When to Apply to College as an Undeclared Major
Holmes' wisdom is valuable here:
If you have a competitive concentration in mind, but would like to use the first year of college to build a strong GPA, it likely makes sense to apply as an undeclared major. This is a particularly good idea if your high school GPA is not strong in the major's related fields.
Engineering is one common major where this strategy may apply. Because engineering offers strong career prospects, making it a popular concentration, universities can be highly selective in which applicants they accept to their engineering schools. If you lack a history of high school success in science and math classes, it may be best to take college-level courses in the so-called STEM fields before you apply to the major. …
The insight about building a strong GPA is a good one, in my opinion. The freshman year can be traumatic for a number of reasons. It may be an excellent time for you to embrace your so-called distribution requirements. Those are the required courses that comprise the liberal arts segment of many colleges' core curricula. If you attend a school that has no core, such as Brown University, for example, then your freshman year can be a quite enlightening adventure, as long as you don't get carried away with adventurous course picks.
This is just a snapshot of Holmes' thinking on taking the undecided approach. See the article for all his thoughts.
When to Apply to College as a Declared Major
There are some situations in which it may benefit you to declare your major on your college application. While simply being sure about what field you wish to major in does not necessarily mean that you should declare early, if that major requires a specific set of courses from freshman year on, then it is in your best interests to declare. Doing so on your application could allow you to begin those requirements as soon as possible.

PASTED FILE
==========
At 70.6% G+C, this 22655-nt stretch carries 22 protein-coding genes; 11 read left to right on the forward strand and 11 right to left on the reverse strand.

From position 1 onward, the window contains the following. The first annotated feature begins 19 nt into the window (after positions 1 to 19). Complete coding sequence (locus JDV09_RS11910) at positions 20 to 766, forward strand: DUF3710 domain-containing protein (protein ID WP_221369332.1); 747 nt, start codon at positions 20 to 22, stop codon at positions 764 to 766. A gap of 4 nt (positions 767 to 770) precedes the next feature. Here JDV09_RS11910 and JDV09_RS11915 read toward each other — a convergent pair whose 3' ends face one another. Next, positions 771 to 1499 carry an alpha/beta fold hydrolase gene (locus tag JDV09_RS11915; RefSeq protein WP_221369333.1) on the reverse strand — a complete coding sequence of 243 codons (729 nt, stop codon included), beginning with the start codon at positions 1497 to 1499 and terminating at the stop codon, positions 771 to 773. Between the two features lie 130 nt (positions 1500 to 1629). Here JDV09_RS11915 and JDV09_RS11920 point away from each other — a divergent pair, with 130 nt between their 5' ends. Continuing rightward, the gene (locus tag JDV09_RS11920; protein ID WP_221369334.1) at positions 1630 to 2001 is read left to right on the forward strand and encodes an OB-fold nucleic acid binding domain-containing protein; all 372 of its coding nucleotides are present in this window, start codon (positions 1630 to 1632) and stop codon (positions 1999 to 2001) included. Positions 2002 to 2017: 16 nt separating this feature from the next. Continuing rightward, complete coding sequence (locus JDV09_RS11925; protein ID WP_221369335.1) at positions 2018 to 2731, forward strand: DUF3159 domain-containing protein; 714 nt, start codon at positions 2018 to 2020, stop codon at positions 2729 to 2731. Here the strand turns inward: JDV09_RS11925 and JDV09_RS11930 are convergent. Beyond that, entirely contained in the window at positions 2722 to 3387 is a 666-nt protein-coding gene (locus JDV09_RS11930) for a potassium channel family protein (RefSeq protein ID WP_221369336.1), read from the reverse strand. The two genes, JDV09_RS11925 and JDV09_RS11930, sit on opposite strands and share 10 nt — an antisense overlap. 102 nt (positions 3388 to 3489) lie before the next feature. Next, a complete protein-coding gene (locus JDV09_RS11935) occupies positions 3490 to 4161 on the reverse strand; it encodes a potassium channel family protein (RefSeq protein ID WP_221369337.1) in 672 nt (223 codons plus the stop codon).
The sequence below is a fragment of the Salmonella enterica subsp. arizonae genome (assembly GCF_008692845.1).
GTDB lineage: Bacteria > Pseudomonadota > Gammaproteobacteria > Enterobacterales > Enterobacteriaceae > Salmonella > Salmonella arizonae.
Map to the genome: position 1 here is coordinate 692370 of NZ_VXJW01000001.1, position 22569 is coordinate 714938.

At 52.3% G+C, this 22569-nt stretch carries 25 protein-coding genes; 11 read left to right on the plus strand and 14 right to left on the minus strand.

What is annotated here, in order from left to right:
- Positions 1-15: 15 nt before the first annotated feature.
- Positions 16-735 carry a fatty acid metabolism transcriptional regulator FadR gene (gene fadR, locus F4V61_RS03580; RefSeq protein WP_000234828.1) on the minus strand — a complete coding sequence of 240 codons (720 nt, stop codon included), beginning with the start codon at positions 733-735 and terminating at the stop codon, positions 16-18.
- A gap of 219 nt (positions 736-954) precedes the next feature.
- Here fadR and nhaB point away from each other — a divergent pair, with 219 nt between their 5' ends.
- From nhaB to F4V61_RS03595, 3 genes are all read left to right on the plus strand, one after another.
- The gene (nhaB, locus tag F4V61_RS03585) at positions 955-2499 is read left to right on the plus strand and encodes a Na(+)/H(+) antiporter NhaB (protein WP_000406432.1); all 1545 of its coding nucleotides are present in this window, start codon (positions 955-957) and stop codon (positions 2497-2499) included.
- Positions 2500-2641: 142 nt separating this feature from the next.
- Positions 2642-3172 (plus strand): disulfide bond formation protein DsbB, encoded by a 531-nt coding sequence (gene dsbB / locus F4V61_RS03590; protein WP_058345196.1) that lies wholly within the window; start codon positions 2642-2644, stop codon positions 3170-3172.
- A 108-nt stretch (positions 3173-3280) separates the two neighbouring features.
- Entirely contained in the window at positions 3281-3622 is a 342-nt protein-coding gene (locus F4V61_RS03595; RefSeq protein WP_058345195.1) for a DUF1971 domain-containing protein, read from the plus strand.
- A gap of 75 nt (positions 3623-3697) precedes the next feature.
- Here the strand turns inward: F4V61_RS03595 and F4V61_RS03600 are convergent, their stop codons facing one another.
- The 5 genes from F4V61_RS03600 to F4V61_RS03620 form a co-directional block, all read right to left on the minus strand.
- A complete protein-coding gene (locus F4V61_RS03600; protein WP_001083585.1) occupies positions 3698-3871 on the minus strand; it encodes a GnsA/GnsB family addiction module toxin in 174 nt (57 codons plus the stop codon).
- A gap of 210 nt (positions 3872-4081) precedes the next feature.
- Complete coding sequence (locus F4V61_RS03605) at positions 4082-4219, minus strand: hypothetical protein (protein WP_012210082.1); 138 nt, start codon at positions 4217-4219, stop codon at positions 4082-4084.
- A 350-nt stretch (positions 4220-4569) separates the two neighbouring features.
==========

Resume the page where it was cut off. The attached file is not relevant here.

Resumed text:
Sometimes, declaring a major during the application process can offer you benefits that you would not receive were you to wait a year or two to declare. If, for example, your major has a number of required classes that are offered infrequently, declaring your major early may gain you automatic admittance to these courses. If nothing else, it will also provide you with more attempts to register over your four years. …
Again, the registration advantage. In the ancient days of my college registration experience, I recall with a chill going out onto the basketball floor of Recreation Hall at Penn State University and seeing a sea of tables with hundreds of small cartons atop them. Inside the cartons were thousands of computer punch cards.
To register for a class, you had to approach a table that was labeled with the area you were targeting (“Anthropology," “Physics," etc.) and then hope that the section of the carton that held your desired class card was not empty. It was a maddening process. First come, first served — to the max!
The process is light years ahead of that these days. Thankfully! Nevertheless, keep Holmes' closing words in mind:
Deciding whether to declare a major on your college application should not be taken lightly. But don't, under any circumstances, declare a major on your application when you are not sure about it.
I couldn't agree more.
Okay, boys and girls, time to do a little research! It is a major decision. Make the right one!
Be sure to check out all my college-related articles at College Confidential.